…the colour, the variety of uses, the nutrition and health benefits. I always have a couple of bags of cranberries in my freezer. I buy them fresh in season or frozen on sale. I also buy them as dried and canned (as cranberry sauce) to make sure I never run out.
Breakfast cranberries are usually the dried variety. A quick breakfast includes 1 Tbsp sprinkled on a high fibre cereal. If I plan ahead, a 1⁄2 cup portion is cooked into my oatmeal recipe (4 servings). As for baking with cranberries, my favourite is a banana bread recipe from a Dietitian’s of Canada cookbook where I toss 1⁄2 cup of frozen cranberries into the batter, give a final stir before panning and baking. Here is a link to the basic recipe…keep the cranberries frozen until the last moment and they will retain their shape while baking.
I also have two holiday recipes – cranberries & white chocolate cookies and cranberry/pistachio fudge. I was smart enough to take pictures last time I made them.
Now for the health attributes. I recently attended a webinar by Dr. Howell, Rutgers University. It summarized the latest research and findings. I have extracted a few points of interest.
There’s a long-standing connection between cranberry juice and urinary tract infections (UTI’s). The benefits appear to be valid but some vital details deserve comment. First, if you have symptoms of a UTI, cranberries will not make it go away… go to your doctor, get diagnosed and follow the doctor’s prescription meticulously. However, if you know you are prone to UTI’s, or have had recent treatment, cranberries may prevent a recurrence. (Prone individuals, most often women, can have 3 or 4 recurrences per year)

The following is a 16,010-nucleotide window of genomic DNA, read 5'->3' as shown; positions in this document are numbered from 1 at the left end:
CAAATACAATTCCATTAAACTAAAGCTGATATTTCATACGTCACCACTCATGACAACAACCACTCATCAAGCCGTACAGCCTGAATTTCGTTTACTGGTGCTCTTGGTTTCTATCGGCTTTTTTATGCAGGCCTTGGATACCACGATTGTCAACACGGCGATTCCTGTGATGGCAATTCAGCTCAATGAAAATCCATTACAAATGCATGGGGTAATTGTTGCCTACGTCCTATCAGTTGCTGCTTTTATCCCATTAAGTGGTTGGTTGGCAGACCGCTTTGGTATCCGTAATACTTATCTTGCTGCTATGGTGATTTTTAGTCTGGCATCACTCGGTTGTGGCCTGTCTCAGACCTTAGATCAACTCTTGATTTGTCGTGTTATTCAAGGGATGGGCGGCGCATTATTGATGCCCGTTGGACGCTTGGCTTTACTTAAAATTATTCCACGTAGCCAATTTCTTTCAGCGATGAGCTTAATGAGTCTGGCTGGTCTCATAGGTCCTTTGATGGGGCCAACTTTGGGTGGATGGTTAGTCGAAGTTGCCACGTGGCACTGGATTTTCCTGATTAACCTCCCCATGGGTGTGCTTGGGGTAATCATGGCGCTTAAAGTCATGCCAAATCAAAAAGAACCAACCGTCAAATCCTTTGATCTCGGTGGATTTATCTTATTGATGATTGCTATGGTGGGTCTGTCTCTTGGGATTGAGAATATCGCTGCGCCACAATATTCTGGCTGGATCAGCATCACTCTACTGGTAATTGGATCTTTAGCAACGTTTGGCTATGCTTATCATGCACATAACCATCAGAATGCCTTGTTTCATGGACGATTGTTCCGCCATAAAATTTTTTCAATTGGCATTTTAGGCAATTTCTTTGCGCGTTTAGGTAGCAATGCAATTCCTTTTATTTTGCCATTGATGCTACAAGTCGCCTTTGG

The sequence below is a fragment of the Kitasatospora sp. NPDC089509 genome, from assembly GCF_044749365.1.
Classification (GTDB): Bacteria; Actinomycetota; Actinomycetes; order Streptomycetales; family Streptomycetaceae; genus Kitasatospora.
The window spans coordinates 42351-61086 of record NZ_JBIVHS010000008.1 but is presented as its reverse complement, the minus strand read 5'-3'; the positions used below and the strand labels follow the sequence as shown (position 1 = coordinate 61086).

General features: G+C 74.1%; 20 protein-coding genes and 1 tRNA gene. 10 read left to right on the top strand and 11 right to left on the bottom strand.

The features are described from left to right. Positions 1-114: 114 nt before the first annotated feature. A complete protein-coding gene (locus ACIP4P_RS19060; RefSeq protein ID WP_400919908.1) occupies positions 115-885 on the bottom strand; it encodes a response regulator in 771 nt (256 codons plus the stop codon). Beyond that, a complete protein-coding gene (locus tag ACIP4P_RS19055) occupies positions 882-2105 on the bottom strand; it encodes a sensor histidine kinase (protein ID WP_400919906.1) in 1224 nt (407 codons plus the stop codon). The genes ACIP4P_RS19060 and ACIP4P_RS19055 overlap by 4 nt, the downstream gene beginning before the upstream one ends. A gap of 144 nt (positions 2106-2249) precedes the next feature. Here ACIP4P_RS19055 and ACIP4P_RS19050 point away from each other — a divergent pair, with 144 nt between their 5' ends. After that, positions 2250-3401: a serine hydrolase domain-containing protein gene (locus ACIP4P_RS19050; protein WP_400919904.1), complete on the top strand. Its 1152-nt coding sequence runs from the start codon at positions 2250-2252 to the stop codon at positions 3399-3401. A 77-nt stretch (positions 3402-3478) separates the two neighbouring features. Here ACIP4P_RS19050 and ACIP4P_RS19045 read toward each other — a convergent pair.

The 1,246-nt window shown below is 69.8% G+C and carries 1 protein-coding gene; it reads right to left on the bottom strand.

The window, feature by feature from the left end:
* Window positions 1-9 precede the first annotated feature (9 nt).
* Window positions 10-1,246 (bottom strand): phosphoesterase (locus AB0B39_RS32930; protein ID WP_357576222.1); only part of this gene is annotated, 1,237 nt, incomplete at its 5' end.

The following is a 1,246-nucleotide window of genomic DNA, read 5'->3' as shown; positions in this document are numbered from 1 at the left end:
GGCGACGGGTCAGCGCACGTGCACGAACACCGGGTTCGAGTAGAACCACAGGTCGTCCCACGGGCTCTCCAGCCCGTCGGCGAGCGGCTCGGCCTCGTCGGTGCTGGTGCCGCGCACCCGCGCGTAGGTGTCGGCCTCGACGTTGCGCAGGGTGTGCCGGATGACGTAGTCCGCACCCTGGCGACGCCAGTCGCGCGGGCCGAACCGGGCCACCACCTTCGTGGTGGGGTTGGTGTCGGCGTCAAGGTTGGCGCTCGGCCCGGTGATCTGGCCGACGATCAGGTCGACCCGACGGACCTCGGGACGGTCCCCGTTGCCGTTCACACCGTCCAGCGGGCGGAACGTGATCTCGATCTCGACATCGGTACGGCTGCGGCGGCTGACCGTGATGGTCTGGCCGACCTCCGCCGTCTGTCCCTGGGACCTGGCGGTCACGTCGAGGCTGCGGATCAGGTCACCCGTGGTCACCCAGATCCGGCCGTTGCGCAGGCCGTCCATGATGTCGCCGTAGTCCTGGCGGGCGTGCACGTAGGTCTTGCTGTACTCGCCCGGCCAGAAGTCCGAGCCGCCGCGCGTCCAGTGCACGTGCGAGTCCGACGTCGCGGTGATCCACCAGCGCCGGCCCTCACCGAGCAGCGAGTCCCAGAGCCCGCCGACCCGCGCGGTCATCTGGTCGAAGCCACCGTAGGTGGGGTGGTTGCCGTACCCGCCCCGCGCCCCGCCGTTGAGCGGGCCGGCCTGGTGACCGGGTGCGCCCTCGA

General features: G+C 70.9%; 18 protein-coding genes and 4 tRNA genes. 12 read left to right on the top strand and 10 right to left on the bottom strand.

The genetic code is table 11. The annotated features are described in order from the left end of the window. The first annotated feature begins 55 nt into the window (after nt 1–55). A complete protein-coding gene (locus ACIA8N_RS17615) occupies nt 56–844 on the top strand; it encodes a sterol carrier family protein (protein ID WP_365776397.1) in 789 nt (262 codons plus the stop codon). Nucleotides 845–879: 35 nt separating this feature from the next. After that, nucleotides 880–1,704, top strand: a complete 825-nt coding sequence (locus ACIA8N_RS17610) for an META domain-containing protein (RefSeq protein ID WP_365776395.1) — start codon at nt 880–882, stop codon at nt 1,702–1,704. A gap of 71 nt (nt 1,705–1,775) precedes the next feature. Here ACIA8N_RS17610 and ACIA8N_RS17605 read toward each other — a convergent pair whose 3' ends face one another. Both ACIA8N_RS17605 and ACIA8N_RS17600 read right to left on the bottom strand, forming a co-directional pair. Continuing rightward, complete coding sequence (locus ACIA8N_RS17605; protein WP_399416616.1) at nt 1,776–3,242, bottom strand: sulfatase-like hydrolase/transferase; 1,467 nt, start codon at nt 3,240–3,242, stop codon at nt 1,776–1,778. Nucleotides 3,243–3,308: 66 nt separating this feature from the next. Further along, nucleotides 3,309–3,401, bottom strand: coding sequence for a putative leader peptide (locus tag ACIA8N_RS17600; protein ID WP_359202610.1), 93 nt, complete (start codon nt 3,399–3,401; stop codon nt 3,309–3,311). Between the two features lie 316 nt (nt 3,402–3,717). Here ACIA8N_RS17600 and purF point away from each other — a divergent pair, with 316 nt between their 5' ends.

As often reported, it’s not the acidic pH of cranberries that wards off infection. Rather, it is the action of a bioactive compound which prevents E.coli bacteria from adhering and proliferating within the urinary tract. For anyone wanting to research further, the compound is an A-type proanthocyanidins (PAC), a specific class of flavonoid.
But what form to take and how much? Well-controlled studies have shown success using a daily dose of 8 – 10 oz (240mL-300mL) of pure cranberry juice (* see sugar note). Equivalents are:
- 1⁄2 cup dried cranberries
- 1⁄4 cup whole berry cranberry sauce
- 125 – 500 mg cranberry pills OR supplement containing 36 – 72 mg PAC’s (suggested use if travelling)
* Cranberries are naturally very tart, unless you cook with fresh or frozen, sugar will be added for acceptance, sometimes lots of sugar! ‘Light’ or ‘Diet’ versions are equally effective. Or make your own…here is a recipe; untried, so let me know if it’s good and what you sweetened it with.
PS: Other benefits of cranberries: prevents adhesion of H.pylori (the ulcer bacteria) in the stomach; antioxidant activities have heart benefits. The concentration of total polyphenols per serving size, greatest to least, was found to be: Fresh or frozen cranberries, 100% cranberry juice, dried cranberries, >27% juice products, whole berry cranberry sauce and lastly, jellied cranberry sauce.
Sources: 1. SCAN (Practice Group) sponsored Webinar, Cranberries: Rich in Tradition, Supported by Science, Amy B. Howel, Ph.D., Marucci Centre for Blueberry Cranberry Research, Rutgers University, Chatsworth, New Jersy, USA. Jan 13,2 013 2. Chef Kyle Shadix, MS, RD, Cranberries—Tangy, Tasty, and Nutritious, Today’s Dietitian, July 2009. Vol. 11 No. 7 P. 74